Made of a mix of high-strength steel pressings, ultra-high-strength castings and forgings and steel tube all laser-welded and bonded together, the car’s underbody is 28 percent more rigid than the outgoing version’s. Suspension is via MacPherson struts up front, while an ‘integral link’ multi-link set-up at the rear replaces the unsophisticated live axle that the Mustang has depended on until now.

Official European examples get Ford’s Performance Pack as standard, adding front strut braces, a thicker rear anti-roll bar and stiffer springs to the specification. They also get uprated front brakes, a bigger radiator and an additional oil cooler compared with their non-passport-carrying cousins. In October 2016 Ford's performance division created a range of kits to increase the power of the V8 and 2.3-litre Ecoboost Mustangs. The packs themselves are available in the US, but there is no definite confirmation they are set to arrive in the UK. The Ecoboost Mustang sees its power increase to 335bhp from 310bhp, and gains a 70lb ft leap in torque – with the pack fitted. 

Meanwhile, the 5.0 V8 Mustang GT gets three different performance kits. The mildest of these adds 13bhp and 16lb ft, and the mid-range pack provides 21bhp and 24lb ft. The most potent kit provides a power hike of 37bhp and 5lb ft, and extends the engine's redline to 7,500rpm.

UK sales will be limited to fastback and convertible bodystyles, 2.3-litre four-cylinder turbo and 5.0-litre atmospheric V8 petrol engines, and six-speed manual or six-speed automatic transmissions. And although the Ecoboost four-pot promises an intriguing combination of sub-6.0sec 0-62mph sprinting and 35mpg-plus touring, it’s still the ‘Coyote’ 5.0-litre, the model we’ve chosen to test, that’s expected to dominate sales.

Using port fuel injection and only just having inherited proper variable camshaft timing, it’s not the most modern V8 in the world and unlikely to surprise anyone with its fuel economy. But then, 410bhp for less than £35k is damned hard to argue with.

Ford's home market naturally benefits from some additional models, which the firm has indicated won't be available in the UK, including an entry-level naturally aspirated 3.0-litre V6 and the potent 518bhp Shelby GT350 and GT350R, however, if you feel the 410bhp that the 5.0-litre V8 Mustang produces isn't enough and modest performance kits don't quite satisfy your demands, then fear not. London-based supercar dealer, Clive Sutton, may just have the answer in the shape of the Sutton CS700 and CS800, which produces an astonishing 700bhp and 800bhp respectively.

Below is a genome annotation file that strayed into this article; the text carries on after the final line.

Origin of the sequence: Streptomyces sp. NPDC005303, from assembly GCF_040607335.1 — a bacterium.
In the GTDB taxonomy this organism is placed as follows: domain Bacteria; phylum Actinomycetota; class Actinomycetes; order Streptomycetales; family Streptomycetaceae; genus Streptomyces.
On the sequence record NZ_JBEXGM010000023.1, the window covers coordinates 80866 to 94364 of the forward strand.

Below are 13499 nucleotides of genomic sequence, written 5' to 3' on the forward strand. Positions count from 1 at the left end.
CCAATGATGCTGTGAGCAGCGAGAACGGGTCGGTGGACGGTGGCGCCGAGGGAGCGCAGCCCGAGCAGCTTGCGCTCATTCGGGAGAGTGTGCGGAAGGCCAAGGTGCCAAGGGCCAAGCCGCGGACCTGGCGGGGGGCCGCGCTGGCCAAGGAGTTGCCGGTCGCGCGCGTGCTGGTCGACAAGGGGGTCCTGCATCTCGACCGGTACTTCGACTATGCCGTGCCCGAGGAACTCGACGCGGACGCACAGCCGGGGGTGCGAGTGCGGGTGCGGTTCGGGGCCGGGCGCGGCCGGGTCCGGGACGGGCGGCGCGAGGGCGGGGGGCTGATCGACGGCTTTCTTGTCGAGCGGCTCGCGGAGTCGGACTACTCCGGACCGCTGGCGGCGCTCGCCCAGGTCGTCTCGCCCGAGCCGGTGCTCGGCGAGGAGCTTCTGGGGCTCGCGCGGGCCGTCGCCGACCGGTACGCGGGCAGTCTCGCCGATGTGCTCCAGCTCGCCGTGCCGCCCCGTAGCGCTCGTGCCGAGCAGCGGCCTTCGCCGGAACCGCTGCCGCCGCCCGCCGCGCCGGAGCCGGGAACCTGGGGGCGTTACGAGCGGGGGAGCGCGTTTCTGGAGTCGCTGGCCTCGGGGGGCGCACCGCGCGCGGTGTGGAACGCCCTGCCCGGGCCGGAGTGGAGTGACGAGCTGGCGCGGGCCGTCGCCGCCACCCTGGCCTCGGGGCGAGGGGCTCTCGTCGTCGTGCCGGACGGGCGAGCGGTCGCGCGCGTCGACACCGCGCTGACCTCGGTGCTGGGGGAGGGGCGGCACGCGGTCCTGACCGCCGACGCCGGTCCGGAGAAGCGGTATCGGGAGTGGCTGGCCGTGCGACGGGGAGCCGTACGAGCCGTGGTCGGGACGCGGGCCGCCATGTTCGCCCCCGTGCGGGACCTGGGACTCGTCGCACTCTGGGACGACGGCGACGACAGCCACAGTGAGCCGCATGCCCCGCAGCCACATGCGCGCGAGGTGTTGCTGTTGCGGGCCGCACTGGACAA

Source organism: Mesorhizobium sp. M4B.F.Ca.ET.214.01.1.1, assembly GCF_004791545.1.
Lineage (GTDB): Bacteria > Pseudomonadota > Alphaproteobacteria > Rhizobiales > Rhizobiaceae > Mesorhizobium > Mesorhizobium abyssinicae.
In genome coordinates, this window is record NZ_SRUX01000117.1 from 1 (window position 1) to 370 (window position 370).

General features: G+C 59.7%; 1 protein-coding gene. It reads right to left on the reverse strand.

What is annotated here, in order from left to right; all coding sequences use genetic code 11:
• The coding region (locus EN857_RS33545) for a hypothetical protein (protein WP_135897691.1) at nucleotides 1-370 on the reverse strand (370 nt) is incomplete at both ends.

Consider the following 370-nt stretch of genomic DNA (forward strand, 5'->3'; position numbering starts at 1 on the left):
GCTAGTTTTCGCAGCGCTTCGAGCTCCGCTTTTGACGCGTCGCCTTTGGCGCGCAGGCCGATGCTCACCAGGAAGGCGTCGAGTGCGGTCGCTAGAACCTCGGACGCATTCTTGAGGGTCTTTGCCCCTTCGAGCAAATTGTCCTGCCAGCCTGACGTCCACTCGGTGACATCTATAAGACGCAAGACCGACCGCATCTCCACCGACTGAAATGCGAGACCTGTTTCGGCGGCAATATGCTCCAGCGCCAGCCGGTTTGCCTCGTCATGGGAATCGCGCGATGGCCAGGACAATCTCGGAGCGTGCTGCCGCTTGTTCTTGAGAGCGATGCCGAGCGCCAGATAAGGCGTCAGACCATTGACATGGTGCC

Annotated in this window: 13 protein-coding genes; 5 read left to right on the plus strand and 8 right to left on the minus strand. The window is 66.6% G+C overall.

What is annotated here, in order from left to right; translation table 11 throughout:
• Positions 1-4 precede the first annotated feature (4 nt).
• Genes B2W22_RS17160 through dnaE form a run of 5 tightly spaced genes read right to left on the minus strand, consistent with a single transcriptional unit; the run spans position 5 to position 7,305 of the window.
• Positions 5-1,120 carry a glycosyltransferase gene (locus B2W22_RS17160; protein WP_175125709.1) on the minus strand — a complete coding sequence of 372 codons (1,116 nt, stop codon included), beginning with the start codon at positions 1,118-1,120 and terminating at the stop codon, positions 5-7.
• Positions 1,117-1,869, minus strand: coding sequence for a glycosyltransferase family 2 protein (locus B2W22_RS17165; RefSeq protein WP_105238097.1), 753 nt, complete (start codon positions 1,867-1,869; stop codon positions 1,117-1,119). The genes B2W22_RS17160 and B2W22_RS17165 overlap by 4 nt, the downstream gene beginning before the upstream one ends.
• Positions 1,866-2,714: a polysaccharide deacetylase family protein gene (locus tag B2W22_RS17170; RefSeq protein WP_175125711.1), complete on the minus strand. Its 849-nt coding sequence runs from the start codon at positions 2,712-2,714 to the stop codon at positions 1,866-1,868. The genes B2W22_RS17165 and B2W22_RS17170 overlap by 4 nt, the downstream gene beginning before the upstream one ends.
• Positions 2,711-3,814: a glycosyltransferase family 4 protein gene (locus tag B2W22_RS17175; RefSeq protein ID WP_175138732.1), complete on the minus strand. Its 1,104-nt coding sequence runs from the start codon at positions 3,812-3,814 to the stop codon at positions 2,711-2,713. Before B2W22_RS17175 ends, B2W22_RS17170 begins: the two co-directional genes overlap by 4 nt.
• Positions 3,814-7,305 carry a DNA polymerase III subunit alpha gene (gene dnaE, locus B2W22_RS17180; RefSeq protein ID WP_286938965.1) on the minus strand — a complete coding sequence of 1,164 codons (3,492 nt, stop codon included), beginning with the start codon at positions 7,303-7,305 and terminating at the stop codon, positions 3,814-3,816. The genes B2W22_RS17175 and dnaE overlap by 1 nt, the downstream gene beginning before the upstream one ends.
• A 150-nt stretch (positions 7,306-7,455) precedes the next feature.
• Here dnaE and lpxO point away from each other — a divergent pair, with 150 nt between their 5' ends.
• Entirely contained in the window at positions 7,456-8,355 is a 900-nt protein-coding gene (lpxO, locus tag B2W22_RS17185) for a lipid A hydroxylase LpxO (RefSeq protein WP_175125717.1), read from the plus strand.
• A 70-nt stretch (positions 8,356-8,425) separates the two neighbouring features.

Ford Mustang interior

It feels special and not a little surreal to finally be seated in a Mustang with the steering wheel on the correct side.

The model’s half-century of unvarying left-hookerism was unquestionably one of the things that made past versions seem alien and pigheadedly American when driven on British roads.

The Mustang is a stranger to subtlety, if you unlock the car at night , the puddle lights create a large, bright pony on the ground

In making the adjustment, the car seems no less idiosyncratic, but its size and forthright sense of style are somehow easier to assimilate when contemplated from the right-hand side.

Affection for this new mid-Atlantic accent is helped along by a working knowledge of the cabin’s non-negotiables.

To be a proper Mustang, the car requires large, round dials, a symmetrical instrument panel and a tall but unimposing double-brow dashboard. These are all present and correct – and supplemented by Ford’s latest Sync3 infotainment system complete with an 8.0in touchscreen display, nine speaker audio system, DAB radio, USB and Bluetooth connectivity and smartphone integration.

The 8.0in colour touchscreen comes as standard with four shortcut zones for phone, media, climate control and — if you’ve ticked the right box — navigation. The absence of navigation as standard is noticeable on a £30,000 car, but Ford has twinned it with an uprated 12-speaker Shaker sound system as a £795 option bundle, so most Mustangs will be delivered with it on board.